Restaurant review

Restaurant Majorca | Siduri: a mise en place for the table

Not so long ago ‘establishment‘ was best known to professional cooks and hobbyists with a particular interest in cooking. It is a French term that literally means “to put in place”. Thanks to television programs like Chef, nowadays most of us know that what is put in place are the ingredients and utensils that the cooks will need during their shift. This gives a well-organized kitchen. But in Palma, there’s at least one menú del día restaurant where bread is so important that ‘mise en mise’ can be applied to what’s on the table before diners have even had a chance to decide what to eat. that they are going to eat.

The non-photogenic canelones.

Co-owner of Siduri María José Mulet bakes all the bread served in the restaurant (and also takeout) and it’s among the best in town – and that includes what’s sold in the best bakeries on the island.
The day I was there, one of the breads was wholemeal bread cut into thick but small slices. María José does not just throw the bread on the table. It comes in a straw basket lined with napkins along with the other set-up items: a dish of olive oil, salt, a carafe of water, a glass and a drink of your choice. In my case, it was a caña with a nice head served in a nice thistle-shaped glass.

Cinnamon flavored coke.

I first came across this glass when I saw people drinking onet El Rebost on Avda Jaime III over three years ago, but this was my first time using it. It is a real beauty and ideal for drinking caña. The right type of glass makes a huge difference to any drink – just like some teacups give you a better cup of tea than others. The bread was absolutely gorgeous. Baked in the morning, this wholemeal bread has a compact but light crumb that is bursting with flavor, especially after soaking in olive oil. Sit back and enjoy while you decide what you want to eat.

Most of the cooking in Siduri is done by María José’s husband Sergio Covacevich and she does all the baking and also helps in the kitchen. But during opening hours, Sergio is in the kitchen and María José takes care of the dining room. It’s a nice setup that works wonderfully. Not only does María José bake the bread, but she gets all her vegetables from the large garden adjoining their country house in Inca. They are very good Km 0.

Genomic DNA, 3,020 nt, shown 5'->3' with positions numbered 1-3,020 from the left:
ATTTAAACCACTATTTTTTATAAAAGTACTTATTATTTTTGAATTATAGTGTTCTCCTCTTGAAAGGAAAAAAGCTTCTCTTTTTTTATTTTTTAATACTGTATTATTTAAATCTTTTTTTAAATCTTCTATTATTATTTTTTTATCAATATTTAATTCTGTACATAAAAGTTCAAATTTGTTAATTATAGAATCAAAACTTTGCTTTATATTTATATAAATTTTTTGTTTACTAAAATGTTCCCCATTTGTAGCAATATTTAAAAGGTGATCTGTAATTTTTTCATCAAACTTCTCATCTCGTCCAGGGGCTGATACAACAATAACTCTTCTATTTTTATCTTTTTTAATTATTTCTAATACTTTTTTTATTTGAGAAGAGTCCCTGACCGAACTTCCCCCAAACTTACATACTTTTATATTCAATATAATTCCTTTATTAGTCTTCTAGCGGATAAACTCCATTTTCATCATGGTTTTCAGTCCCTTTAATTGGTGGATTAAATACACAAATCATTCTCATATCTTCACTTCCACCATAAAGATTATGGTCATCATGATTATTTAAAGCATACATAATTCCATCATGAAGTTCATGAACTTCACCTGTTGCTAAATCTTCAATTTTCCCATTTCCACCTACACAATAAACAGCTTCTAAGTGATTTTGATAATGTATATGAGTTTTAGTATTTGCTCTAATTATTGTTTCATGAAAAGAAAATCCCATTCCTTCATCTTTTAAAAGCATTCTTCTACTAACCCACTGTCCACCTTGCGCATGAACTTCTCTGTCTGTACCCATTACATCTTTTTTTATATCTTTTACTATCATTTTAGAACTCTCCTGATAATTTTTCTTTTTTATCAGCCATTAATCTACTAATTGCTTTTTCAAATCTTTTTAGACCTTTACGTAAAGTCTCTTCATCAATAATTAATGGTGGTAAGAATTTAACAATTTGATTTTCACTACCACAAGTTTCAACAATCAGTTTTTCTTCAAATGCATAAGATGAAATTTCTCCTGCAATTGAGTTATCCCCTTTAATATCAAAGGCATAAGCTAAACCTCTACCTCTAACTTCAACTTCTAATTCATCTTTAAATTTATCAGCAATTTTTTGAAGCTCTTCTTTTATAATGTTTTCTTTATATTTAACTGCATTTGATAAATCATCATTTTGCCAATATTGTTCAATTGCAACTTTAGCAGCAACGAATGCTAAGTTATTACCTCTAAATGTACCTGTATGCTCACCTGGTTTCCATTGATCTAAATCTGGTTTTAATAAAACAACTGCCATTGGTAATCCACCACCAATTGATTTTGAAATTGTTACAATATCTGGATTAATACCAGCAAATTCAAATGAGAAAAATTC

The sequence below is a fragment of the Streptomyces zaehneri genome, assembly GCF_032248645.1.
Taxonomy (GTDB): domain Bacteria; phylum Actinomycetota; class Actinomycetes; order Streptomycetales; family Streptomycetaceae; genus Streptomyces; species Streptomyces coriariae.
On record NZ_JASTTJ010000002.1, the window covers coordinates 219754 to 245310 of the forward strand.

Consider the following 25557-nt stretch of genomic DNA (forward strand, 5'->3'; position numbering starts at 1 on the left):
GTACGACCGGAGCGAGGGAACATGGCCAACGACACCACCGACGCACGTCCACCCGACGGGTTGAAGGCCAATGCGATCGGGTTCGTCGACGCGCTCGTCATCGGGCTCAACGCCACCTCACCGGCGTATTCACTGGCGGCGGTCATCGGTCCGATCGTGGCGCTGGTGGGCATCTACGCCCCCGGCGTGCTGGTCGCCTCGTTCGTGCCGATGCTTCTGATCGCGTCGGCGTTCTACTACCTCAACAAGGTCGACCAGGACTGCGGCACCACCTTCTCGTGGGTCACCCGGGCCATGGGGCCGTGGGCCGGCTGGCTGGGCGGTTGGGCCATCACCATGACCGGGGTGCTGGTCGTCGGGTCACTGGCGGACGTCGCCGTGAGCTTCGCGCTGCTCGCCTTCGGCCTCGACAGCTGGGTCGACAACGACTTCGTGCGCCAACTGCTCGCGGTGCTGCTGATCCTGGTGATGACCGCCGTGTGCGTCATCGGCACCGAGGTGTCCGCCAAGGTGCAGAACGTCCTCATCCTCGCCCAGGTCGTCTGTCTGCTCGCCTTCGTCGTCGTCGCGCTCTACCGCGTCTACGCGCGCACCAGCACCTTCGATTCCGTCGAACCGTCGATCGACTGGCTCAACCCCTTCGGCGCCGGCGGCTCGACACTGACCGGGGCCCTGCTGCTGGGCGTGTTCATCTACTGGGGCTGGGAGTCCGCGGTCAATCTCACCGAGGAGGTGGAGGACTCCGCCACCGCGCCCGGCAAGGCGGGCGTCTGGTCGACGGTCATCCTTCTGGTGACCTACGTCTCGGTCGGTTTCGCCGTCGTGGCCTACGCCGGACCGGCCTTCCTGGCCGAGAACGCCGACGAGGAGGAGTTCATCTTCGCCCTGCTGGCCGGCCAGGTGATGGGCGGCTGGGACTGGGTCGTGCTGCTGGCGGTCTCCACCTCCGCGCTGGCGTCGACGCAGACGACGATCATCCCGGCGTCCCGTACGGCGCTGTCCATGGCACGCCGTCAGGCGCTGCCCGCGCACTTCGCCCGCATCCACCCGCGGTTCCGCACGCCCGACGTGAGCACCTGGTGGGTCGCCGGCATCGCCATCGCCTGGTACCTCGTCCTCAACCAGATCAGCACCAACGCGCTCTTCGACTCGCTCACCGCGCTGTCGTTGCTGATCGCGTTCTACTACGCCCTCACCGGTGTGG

The croissant-based ‘pudding’.

Although they are more aware of the joys of healthy eating, they do not want us to become vegetarians or vegans. María José and Sergio make a superb mix of fish, shellfish and meat dishes – but there are always vegetarian options on the menu. Siduri’s desserts also receive special attention, so the meal always ends with a memorable sweet ending. The desserts are completely homemade and all the fruit they contain usually comes from their garden. More information on desserts on the next page.


Owners María José and Sergio love growing vegetables and cooking them – you’ll love eating them.


The menú del día costs €17 with a carafe of water as a drink. My caña was extra and cost €2.50. I had an extra dessert because I needed a fifth shot, but María José waived the cost. The total price including VAT is €19.50.

The verdict

Siduri is not called a bistro but it is one of The most bistro places in Palma: Run by a couple who love good food and good food, small well laid tables, regulars eating in a lively group, others eating and reading in a quiet corner, and everyone having a great time. María José and Sergio do the cooking and María José also bakes a range of scrumptious breads that you won’t find anywhere else. They have their own large garden where they grow most of their vegetables as well as some fruit for desserts. They handle an amazing range of culinary styles that span five continents. Their use of herbs and spices is based on dishes from the Middle East, India, Southeast Asia, China and South America…and lots of Mallorcan and Spanish dishes. So eating at Siduri is always a bit of an adventure. The faux Mallorcan frito, as María José called it, is the one that some Majorcans make during Lent – ​​it has all the traditional vegetables and herbs but no meat. It tasted like authentic frito, although I would have preferred even more fennel leaves. The canelones were in the traditional bechamel sauce which was an ideal sheet for María José’s wholemeal bread. Both local desserts were in the best Mallorcan style.